USDA issues final EIS on Dows Enlist corn and soybeans
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WASHINGTON, Aug. 6, 2014-USDA issued a final Environmental Impact Statement (EIS) today as part of its review to deregulate corn and soybean plants developed by Dow AgroSciences that are resistant to several herbicides, including 2,4-D.
The final EIS affirms the decision from USDA's Animal and Plant Health Inspection Service (APHIS) to fully deregulate the Dow Enlist crops.
“This is also consistent with APHIS' final plant pest risk assessment (PPRA), also being made available today, that found 2,4-D resistant corn and soybeans are unlikely to pose a plant pest risk to agricultural crops or other plants in the United States,” USDA noted.
Dow said in a press release that the EIS “brings American farmers one step closer to obtaining a critical tool needed to manage resistant and hard-to-control weeds.”
The only remaining action before regulatory approval of the Enlist traits is USDA issuance of a Record of Decision, which is expected soon, Dow noted.
However, EPA is still reviewing information to assess the potential for environmental and human risks associated with the use of 2,4-D.
Dow said farmers across the Midwest and Southern U.S. have been grappling with resistant weeds for multiple seasons. Resistant weeds now affect 70 million acres of American farmland, the company stated.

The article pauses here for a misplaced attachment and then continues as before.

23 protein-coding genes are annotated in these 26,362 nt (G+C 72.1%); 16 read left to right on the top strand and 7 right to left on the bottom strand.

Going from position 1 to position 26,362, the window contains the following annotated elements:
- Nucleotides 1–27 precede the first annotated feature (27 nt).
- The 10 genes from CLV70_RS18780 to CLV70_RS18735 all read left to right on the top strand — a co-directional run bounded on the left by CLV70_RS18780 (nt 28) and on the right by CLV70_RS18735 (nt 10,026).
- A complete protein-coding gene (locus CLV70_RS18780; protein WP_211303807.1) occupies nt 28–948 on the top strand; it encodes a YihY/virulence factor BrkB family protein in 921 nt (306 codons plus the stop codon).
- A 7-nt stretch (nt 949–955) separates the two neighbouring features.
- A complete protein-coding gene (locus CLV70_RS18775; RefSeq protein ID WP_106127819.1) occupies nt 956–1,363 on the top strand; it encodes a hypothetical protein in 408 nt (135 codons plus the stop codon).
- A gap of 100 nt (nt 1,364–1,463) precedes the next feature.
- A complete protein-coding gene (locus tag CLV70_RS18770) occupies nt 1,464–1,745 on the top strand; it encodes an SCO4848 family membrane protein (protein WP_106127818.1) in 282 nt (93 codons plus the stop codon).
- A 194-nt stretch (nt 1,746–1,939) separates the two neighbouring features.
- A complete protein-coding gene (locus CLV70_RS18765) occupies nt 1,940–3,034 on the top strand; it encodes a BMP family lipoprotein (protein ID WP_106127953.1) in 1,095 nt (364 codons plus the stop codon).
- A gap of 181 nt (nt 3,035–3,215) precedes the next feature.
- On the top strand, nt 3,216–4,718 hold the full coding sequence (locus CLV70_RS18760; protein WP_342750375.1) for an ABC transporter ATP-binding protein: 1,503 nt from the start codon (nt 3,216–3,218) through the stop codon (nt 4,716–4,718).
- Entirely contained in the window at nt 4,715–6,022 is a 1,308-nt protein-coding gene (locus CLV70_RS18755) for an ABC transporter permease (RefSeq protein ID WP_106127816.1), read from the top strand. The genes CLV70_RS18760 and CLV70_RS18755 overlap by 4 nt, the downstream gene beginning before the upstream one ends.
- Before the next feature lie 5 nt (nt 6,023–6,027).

The final EIS indicates that Enlist crops will help farmers manage resistant weeds without having to return to tillage practices, “which would adversely impact soil, air and water quality,” Dow stated.
“This has been one of the most extensive evaluations of a new agriculture technology in recent history,” says John Cuffe, the global regulatory sciences and regulatory affairs leader at Dow AgroSciences. “Now we are eagerly anticipating final regulatory approvals from USDA and EPA so farmers can get the help they need.”
Also today, USDA issued a draft EIS for Monsanto's cotton and soybean plants resistant to the herbicide dicamba. APHIS recommends deregulating these varieties.
The draft EIS will be available for a 45-day public review and comment period once it is published in the Federal Register.
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